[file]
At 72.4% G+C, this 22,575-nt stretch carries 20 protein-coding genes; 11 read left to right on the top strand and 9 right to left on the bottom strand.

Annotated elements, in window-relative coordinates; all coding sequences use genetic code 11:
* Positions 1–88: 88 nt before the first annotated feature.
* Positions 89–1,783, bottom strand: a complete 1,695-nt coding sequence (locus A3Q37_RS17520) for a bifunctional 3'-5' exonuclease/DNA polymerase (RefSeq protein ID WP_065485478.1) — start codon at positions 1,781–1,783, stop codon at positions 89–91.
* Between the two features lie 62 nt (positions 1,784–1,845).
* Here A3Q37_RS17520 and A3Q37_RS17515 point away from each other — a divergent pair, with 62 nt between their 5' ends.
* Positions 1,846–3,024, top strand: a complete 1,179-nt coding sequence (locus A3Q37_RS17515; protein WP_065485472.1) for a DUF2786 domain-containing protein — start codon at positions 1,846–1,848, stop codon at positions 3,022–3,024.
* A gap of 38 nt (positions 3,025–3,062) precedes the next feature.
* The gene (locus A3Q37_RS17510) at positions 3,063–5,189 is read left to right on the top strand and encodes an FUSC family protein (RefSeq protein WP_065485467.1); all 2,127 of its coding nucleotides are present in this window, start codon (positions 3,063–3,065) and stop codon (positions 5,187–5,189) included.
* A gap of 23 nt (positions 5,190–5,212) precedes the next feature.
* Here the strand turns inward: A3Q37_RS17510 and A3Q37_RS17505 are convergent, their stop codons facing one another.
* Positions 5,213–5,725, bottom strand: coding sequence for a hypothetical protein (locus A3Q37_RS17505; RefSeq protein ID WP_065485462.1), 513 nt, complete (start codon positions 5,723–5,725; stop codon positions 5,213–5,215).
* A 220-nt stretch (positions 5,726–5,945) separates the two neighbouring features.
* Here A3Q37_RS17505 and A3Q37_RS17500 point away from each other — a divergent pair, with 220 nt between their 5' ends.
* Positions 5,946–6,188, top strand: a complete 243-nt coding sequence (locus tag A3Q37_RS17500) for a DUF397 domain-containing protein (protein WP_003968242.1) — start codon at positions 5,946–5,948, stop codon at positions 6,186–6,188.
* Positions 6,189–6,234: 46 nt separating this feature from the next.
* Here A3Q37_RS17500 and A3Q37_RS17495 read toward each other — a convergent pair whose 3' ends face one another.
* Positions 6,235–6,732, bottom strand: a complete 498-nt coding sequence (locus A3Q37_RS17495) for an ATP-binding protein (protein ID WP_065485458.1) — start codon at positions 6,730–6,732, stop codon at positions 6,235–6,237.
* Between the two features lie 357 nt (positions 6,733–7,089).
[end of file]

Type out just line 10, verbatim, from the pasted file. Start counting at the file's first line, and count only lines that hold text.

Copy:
* A gap of 23 nt (positions 5,190–5,212) precedes the next feature.